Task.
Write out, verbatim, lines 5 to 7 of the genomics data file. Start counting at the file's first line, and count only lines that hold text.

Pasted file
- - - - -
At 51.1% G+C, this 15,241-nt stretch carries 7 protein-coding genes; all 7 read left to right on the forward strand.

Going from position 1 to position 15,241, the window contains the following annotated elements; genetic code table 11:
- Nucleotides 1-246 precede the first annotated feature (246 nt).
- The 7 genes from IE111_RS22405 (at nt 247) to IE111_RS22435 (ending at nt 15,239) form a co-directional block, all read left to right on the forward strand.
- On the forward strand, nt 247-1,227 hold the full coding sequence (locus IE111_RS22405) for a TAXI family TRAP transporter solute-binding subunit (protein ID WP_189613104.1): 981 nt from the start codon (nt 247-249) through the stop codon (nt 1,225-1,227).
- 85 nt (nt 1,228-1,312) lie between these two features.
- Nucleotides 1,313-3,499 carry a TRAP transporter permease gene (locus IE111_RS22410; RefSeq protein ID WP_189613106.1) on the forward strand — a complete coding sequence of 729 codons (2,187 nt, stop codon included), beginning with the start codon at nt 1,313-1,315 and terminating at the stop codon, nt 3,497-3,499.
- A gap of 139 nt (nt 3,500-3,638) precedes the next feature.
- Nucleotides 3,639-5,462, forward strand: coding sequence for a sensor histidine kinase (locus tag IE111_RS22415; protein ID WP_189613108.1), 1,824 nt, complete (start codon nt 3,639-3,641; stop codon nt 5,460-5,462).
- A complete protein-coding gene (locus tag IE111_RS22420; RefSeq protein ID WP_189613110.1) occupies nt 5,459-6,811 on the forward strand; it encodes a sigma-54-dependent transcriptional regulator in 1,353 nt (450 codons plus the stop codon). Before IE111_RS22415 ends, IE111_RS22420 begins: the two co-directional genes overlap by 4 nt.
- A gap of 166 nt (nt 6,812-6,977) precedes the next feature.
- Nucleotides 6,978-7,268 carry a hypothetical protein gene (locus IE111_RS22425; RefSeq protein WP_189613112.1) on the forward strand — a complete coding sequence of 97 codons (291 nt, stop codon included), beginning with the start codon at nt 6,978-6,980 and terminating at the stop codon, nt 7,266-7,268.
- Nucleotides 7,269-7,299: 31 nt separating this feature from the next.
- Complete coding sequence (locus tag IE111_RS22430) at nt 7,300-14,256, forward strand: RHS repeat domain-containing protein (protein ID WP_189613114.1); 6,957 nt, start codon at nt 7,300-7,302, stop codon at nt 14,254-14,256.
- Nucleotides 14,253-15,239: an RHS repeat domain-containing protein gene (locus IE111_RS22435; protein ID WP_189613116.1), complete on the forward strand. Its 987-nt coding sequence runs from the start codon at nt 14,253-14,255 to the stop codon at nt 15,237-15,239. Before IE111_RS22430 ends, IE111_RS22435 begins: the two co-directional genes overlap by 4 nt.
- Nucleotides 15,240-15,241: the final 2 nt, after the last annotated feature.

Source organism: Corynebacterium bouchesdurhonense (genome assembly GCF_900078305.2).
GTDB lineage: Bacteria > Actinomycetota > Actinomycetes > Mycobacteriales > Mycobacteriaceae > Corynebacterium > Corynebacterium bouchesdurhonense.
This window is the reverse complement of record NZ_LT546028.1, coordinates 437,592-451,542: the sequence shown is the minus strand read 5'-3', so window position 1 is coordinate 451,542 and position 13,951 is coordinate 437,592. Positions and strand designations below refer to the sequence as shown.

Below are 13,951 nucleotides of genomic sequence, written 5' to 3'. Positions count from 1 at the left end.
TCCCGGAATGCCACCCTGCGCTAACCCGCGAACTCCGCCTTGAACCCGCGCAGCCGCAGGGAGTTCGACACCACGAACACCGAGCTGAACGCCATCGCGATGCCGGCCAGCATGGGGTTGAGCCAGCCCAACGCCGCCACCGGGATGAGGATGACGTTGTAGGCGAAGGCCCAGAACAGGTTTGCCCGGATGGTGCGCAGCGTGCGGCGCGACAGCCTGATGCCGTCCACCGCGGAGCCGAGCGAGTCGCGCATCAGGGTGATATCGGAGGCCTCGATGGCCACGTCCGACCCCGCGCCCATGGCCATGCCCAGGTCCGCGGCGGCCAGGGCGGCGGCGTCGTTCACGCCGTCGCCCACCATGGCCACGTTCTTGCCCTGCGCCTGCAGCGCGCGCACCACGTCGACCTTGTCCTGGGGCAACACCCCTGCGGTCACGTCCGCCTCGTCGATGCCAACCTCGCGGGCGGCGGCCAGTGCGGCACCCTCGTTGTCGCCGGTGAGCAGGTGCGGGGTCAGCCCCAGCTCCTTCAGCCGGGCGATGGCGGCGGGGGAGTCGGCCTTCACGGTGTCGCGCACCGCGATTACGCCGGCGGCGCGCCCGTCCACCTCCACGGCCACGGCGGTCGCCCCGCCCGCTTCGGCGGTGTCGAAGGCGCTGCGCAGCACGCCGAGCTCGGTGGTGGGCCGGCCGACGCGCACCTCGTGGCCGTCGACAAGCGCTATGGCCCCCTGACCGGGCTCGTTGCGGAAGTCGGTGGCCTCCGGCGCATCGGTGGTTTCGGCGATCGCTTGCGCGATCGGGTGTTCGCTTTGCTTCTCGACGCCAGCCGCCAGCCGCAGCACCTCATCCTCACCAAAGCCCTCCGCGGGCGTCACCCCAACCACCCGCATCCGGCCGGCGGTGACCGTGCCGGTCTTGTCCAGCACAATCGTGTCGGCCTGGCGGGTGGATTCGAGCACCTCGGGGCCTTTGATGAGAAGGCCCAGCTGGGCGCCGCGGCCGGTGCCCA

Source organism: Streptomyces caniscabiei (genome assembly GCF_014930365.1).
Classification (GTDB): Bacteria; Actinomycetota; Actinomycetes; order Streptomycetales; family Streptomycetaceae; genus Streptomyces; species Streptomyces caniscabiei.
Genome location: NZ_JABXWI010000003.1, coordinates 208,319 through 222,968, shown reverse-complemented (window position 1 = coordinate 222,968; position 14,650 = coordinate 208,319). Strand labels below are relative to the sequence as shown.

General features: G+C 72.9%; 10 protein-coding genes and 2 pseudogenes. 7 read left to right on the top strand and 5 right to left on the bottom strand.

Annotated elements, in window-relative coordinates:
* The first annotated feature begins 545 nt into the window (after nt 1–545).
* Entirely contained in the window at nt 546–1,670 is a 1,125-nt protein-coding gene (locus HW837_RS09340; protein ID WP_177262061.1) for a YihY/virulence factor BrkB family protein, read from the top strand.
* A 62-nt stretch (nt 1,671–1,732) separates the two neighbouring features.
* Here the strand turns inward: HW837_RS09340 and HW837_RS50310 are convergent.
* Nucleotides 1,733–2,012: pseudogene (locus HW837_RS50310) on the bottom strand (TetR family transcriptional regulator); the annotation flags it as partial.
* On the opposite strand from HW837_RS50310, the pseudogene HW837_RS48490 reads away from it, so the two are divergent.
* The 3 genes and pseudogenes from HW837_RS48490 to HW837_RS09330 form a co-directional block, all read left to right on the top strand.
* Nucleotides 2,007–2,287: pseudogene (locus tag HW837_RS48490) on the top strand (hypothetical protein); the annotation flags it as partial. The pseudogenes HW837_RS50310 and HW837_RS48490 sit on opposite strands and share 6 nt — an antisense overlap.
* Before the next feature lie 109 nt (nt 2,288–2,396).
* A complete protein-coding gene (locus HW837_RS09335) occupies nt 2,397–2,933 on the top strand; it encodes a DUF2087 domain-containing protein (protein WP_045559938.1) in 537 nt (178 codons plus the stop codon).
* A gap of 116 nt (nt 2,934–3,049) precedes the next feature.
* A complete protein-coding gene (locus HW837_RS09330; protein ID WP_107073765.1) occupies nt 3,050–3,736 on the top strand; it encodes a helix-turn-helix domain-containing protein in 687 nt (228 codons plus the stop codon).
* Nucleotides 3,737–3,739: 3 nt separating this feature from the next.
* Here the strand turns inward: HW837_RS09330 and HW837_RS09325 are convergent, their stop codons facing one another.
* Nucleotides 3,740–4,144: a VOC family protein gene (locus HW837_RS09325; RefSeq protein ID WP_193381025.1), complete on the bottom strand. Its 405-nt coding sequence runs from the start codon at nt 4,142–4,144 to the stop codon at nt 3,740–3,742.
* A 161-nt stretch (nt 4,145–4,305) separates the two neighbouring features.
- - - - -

- On the forward strand, nt 247-1,227 hold the full coding sequence (locus IE111_RS22405) for a TAXI family TRAP transporter solute-binding subunit (protein ID WP_189613104.1): 981 nt from the start codon (nt 247-249) through the stop codon (nt 1,225-1,227).
- 85 nt (nt 1,228-1,312) lie between these two features.
- Nucleotides 1,313-3,499 carry a TRAP transporter permease gene (locus IE111_RS22410; RefSeq protein ID WP_189613106.1) on the forward strand — a complete coding sequence of 729 codons (2,187 nt, stop codon included), beginning with the start codon at nt 1,313-1,315 and terminating at the stop codon, nt 3,497-3,499.